Pushing Data to Data.SparkFun.com

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Arduino Yún

With its built-in WiFi and Ethernet, the Arduino Yun was made for internet-of-things applications like this.

Arduino Yun circuit

For help getting started with the Yun, check out Arduino’s Guide to the Arduino Yun. If you’re going to use the Yun over WiFi, definitely check out their section on configuring the WiFi.

Arduino Example Circuit

As with every other Arduino example in this tutorial, we’ll be using a simple circuit consisting of a photocell (voltage divided with a 10kΩ resistor) connecte to A0. A momentary push-button is connected to D3 on one end and ground on the other. And a SPDT switch can connect D5 to ground or let it float.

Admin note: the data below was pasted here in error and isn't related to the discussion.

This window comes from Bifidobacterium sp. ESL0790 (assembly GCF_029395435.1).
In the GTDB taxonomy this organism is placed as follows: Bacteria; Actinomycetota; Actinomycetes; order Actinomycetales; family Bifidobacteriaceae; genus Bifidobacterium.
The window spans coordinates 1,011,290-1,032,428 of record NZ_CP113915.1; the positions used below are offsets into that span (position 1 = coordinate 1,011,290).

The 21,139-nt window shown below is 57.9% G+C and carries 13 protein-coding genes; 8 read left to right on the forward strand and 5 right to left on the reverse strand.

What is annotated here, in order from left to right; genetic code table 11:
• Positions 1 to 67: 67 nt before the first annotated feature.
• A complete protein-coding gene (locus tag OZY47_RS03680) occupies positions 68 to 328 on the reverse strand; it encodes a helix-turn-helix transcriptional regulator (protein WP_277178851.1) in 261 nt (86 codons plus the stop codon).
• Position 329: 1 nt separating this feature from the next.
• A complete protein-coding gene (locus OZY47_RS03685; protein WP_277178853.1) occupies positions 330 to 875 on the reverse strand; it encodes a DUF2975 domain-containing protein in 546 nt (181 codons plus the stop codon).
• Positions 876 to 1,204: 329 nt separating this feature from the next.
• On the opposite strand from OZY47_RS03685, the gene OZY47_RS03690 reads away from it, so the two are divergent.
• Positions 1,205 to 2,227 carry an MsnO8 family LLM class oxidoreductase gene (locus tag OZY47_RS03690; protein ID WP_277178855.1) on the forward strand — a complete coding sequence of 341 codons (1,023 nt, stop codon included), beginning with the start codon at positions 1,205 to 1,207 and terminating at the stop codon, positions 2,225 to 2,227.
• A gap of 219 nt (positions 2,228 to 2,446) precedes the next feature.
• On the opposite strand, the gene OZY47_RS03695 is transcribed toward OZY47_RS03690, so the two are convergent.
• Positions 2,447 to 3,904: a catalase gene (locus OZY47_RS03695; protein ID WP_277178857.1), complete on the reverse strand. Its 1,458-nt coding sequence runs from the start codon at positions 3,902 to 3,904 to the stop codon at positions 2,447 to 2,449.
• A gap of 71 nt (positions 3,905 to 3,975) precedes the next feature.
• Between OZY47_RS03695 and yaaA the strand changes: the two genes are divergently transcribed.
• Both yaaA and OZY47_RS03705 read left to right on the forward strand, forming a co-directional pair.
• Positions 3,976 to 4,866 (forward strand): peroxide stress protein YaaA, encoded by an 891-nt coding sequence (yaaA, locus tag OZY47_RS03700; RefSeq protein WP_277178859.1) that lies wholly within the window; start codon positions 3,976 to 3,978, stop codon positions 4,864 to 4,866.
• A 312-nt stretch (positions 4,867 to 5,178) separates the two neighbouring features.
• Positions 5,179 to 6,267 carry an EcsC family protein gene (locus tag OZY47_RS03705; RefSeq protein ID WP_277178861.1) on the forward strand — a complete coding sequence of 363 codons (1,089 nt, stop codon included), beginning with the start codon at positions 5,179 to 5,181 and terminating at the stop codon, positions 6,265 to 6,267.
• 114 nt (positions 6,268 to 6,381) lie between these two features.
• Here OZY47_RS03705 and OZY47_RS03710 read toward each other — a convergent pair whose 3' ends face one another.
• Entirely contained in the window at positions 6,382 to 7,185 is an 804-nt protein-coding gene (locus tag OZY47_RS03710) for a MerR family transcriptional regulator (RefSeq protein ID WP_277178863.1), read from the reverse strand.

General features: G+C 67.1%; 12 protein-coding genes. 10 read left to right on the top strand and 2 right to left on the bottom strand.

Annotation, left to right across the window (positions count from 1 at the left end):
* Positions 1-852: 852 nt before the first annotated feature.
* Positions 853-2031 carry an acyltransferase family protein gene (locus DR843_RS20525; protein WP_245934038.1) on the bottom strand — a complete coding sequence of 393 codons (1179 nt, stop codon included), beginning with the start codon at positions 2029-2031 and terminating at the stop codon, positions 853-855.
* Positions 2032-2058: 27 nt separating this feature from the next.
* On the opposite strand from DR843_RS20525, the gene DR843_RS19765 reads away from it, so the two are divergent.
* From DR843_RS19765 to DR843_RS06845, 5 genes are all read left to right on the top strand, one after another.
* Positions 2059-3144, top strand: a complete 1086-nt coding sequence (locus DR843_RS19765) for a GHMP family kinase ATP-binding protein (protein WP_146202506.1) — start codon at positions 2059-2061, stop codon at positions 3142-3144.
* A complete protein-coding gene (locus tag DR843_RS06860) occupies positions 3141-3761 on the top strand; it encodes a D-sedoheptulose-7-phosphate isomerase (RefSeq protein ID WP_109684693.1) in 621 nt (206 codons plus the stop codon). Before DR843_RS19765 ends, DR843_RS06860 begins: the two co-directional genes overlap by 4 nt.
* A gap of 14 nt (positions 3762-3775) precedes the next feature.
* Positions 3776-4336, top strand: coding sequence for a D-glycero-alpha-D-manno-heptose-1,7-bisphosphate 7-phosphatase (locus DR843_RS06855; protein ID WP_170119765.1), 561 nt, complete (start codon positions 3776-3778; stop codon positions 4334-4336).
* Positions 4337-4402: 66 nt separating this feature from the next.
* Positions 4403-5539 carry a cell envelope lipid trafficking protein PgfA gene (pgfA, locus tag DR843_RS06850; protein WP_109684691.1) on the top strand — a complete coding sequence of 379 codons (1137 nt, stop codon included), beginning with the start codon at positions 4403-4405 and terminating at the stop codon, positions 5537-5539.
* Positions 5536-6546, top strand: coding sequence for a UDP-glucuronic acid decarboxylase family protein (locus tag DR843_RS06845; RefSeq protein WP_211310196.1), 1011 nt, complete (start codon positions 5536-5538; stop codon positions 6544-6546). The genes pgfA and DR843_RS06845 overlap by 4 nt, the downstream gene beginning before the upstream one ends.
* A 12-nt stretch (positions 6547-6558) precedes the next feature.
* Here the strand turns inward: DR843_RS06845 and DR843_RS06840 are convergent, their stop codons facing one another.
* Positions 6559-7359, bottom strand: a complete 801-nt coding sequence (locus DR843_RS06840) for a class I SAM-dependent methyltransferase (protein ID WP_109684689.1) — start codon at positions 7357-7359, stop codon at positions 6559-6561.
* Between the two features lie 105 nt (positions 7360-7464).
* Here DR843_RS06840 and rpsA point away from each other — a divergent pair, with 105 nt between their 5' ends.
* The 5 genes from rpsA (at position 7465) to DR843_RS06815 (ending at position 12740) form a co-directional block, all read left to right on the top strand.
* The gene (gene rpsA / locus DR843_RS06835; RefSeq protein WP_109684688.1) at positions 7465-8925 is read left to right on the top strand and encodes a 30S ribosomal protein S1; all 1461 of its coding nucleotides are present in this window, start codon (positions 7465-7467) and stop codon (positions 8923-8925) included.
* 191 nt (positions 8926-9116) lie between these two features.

alt text

Pretend the RedBoard in the Fritzing diagram above is Arduino-blue, and you should be golden.

Yun Example Sketch

Make sure your Yun is connected to the Internet, before continuing on. If you have an Ethernet switch or router nearby, simply connect an Ethernet cable between the two. If you’re using your Yun through WiFi, follow these directions to connect your Yun to a WiFi network.

Here’s the code. Copy and paste from below, or click here to download it.

language:c
/*****************************************************************
Phant_Yun.ino
Post data to SparkFun's data stream server system (phant) using
an Arduino Yun
Jim Lindblom @ SparkFun Electronics
Original Creation Date: July 3, 2014

This sketch uses an Arduino Yun to POST sensor readings to 
SparkFun's data logging streams (http://data.sparkfun.com). A post